Pinochet will now face charges of murder and torture laid by a group of Chileans in London who include Carlos Reyes, a photographer who was himself severely tortured in 1973 and 1974 at the hands of the army.
The group, some of whom were tortured by the General's troops and police in the months following his coup d'etat in Santiago against the civilian government of Salvador Allende, said they wanted him to strand trial before "a British court so that in a country with an unrivalled tradition for fairness and fair play for both the prosecution and the defence in a criminal trial these very grave accusations can now be fully tested".
James Mason, a well-known London barrister, has been instructed by solicitors acting for the group.
As reported exclusively in The Independent yesterday, writs will be issued by the Chileans in the next few days and will probably involve an application to the court for whatever assets the former dictator has in Britain to be frozen. "Now that Pinochet is in custody in London, we for the first time have the opportunity to lay these charges before a British court," a statement from the group, Chileans in Exile, said.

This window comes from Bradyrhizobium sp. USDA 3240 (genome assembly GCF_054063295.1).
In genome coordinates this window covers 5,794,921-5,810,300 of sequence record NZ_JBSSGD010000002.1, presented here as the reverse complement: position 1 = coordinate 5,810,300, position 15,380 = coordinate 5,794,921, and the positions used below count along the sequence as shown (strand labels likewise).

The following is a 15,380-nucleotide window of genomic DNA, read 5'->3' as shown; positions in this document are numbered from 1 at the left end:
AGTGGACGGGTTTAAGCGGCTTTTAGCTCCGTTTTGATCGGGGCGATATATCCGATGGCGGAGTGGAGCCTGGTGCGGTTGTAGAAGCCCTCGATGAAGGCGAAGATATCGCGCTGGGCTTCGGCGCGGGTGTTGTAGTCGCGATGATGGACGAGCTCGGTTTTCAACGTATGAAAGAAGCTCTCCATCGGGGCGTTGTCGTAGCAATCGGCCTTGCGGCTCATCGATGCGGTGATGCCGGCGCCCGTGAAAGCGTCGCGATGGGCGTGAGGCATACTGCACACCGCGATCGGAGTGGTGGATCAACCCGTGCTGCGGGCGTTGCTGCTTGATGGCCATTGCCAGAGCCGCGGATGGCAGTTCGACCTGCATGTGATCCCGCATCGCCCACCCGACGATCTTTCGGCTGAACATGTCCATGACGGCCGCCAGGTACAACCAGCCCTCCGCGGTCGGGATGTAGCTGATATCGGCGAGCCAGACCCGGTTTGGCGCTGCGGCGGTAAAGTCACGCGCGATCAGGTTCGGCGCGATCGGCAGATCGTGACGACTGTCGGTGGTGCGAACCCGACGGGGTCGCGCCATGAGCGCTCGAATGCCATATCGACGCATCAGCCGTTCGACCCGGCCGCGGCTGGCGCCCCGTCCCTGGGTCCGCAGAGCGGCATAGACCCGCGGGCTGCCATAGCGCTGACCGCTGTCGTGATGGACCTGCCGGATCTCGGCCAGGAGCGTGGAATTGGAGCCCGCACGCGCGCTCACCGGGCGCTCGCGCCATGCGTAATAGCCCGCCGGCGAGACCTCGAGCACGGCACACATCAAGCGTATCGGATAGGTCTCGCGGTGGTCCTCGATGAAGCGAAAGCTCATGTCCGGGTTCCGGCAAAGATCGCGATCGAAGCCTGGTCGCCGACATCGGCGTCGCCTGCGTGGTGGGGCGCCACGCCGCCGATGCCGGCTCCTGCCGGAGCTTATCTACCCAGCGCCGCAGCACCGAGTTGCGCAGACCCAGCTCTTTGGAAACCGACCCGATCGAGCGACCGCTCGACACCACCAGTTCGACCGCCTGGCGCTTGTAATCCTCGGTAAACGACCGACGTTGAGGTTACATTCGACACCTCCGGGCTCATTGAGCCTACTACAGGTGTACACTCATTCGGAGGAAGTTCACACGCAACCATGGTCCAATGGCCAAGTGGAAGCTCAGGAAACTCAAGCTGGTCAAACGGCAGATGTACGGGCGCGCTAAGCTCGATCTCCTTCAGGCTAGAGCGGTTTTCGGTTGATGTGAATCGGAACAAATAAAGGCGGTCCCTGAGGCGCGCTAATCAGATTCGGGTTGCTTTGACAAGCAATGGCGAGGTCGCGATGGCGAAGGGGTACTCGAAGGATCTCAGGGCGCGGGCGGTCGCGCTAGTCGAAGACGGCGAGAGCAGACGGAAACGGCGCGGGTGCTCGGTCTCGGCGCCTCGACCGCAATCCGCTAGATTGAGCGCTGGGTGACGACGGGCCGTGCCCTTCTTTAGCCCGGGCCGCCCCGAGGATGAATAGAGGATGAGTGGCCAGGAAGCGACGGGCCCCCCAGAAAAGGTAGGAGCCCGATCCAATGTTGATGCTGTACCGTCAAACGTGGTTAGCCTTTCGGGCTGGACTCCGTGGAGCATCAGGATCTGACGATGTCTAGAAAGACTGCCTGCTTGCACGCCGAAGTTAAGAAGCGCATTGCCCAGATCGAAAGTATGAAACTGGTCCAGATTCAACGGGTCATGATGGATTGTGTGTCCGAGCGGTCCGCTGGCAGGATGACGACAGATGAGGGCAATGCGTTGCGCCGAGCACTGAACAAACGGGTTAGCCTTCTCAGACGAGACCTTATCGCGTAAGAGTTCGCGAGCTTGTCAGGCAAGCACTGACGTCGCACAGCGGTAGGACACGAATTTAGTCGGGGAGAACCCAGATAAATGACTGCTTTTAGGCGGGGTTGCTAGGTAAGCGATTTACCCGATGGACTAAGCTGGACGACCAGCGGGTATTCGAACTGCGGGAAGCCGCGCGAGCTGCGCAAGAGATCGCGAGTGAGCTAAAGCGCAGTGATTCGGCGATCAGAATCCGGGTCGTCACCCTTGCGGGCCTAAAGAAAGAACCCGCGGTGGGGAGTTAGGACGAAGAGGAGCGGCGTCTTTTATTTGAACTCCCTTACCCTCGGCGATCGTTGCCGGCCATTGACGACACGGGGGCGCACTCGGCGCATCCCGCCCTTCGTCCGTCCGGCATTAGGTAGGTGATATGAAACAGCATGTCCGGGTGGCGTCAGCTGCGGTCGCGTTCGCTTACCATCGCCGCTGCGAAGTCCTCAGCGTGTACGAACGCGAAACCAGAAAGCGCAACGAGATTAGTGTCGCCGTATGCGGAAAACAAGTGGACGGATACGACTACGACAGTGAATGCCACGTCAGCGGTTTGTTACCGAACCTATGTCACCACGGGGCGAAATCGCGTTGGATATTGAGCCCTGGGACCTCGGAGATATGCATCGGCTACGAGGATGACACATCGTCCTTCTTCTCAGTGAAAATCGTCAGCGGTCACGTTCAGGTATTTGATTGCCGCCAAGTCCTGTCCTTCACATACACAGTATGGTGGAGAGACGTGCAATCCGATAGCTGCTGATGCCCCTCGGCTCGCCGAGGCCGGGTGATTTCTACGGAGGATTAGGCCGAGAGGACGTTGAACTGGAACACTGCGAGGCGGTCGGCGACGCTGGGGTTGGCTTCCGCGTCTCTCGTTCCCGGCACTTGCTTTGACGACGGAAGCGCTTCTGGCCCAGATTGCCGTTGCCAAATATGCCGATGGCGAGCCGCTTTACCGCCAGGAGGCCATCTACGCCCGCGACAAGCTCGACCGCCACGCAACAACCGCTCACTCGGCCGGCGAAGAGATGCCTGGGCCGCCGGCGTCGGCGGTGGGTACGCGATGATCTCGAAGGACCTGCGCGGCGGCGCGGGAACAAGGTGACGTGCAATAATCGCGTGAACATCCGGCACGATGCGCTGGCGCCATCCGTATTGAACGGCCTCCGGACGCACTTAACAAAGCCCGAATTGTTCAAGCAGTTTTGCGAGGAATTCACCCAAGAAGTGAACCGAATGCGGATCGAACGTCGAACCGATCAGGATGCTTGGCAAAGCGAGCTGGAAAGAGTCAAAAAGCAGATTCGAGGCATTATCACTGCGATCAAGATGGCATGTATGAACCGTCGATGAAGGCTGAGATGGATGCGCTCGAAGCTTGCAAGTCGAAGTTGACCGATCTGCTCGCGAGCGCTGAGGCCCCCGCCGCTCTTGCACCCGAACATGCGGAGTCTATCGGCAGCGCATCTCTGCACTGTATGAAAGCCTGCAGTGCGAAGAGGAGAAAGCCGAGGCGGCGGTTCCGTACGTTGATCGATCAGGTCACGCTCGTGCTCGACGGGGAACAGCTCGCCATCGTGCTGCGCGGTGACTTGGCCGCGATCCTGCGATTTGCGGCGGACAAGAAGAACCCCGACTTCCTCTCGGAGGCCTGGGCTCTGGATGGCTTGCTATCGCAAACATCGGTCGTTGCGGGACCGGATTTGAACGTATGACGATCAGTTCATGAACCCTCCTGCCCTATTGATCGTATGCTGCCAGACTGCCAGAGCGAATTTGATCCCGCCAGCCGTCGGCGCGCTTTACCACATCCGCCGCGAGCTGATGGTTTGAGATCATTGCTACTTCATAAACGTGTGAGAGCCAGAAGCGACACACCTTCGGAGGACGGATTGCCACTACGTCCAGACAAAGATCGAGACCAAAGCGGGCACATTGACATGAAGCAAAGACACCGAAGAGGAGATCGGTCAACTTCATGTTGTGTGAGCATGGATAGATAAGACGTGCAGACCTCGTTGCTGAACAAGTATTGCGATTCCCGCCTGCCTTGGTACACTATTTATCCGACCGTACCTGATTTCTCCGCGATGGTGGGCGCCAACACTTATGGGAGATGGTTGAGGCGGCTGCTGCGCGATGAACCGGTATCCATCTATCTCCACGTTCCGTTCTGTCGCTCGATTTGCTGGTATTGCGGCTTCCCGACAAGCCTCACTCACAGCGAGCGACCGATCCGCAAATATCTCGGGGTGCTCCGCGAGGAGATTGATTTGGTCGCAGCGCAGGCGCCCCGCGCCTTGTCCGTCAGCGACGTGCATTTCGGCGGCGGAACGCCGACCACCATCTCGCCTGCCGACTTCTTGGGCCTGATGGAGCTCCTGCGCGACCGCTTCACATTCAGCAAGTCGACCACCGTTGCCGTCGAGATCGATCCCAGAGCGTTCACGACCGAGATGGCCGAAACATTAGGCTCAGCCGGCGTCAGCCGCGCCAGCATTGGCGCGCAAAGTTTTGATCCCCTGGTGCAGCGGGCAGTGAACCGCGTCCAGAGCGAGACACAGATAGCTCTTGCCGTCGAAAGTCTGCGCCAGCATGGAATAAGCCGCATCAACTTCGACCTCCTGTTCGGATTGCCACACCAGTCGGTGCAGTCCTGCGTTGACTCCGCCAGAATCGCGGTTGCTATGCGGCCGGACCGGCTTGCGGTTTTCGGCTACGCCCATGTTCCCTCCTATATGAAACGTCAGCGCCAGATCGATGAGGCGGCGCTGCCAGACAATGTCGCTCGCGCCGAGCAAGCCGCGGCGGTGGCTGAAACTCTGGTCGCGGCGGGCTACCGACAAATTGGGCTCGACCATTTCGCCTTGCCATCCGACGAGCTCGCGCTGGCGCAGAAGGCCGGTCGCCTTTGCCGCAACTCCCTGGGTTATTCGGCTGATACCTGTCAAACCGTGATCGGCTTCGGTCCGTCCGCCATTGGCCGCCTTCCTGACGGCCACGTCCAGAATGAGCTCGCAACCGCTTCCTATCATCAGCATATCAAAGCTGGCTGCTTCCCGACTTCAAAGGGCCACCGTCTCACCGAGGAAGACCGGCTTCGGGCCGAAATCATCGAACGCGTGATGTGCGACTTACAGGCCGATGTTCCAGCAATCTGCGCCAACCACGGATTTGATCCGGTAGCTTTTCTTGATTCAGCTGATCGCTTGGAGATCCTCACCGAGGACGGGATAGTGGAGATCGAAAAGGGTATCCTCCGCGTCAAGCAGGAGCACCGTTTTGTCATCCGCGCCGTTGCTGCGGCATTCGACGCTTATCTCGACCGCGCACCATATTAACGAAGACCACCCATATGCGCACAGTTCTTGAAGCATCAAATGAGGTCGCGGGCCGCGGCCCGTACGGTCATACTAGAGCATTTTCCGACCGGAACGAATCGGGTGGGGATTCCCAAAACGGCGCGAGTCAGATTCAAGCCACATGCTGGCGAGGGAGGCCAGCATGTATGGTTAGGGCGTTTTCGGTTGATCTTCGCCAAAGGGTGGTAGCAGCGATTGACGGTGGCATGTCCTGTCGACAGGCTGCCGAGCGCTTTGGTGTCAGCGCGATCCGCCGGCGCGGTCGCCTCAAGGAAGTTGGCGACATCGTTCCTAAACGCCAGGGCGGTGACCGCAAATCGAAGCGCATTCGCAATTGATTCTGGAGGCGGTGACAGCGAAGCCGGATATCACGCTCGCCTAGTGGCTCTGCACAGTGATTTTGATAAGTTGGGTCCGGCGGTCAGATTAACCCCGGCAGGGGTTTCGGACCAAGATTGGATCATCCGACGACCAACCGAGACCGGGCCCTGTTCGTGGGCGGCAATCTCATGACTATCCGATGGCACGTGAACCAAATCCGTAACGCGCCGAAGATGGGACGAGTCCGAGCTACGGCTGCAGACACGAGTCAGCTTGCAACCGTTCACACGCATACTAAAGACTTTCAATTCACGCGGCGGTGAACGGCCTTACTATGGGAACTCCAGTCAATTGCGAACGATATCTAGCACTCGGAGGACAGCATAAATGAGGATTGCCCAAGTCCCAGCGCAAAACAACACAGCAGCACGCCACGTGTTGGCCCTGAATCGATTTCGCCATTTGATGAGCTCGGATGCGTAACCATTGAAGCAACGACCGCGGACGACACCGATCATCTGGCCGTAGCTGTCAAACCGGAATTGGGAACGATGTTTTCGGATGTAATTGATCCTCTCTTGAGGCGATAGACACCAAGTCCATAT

It is expected that a scores of the General victims in many countries will eventually participate in the action.
Among those reported to be considering action against him are the relatives of a young US boy kidnapped and killed by Pinochet's men in Santiago in the aftermath of the coup whose story was the basis of the prizewinning Hollywood film Missing which starred Jack Lemmon.
Pinochet's opponents point out that the English system of oral hearing in open court would be much more effective against him that the Spanish system where most of the arguments are developed on paper with relatively little confrontation in the court room.Reuse content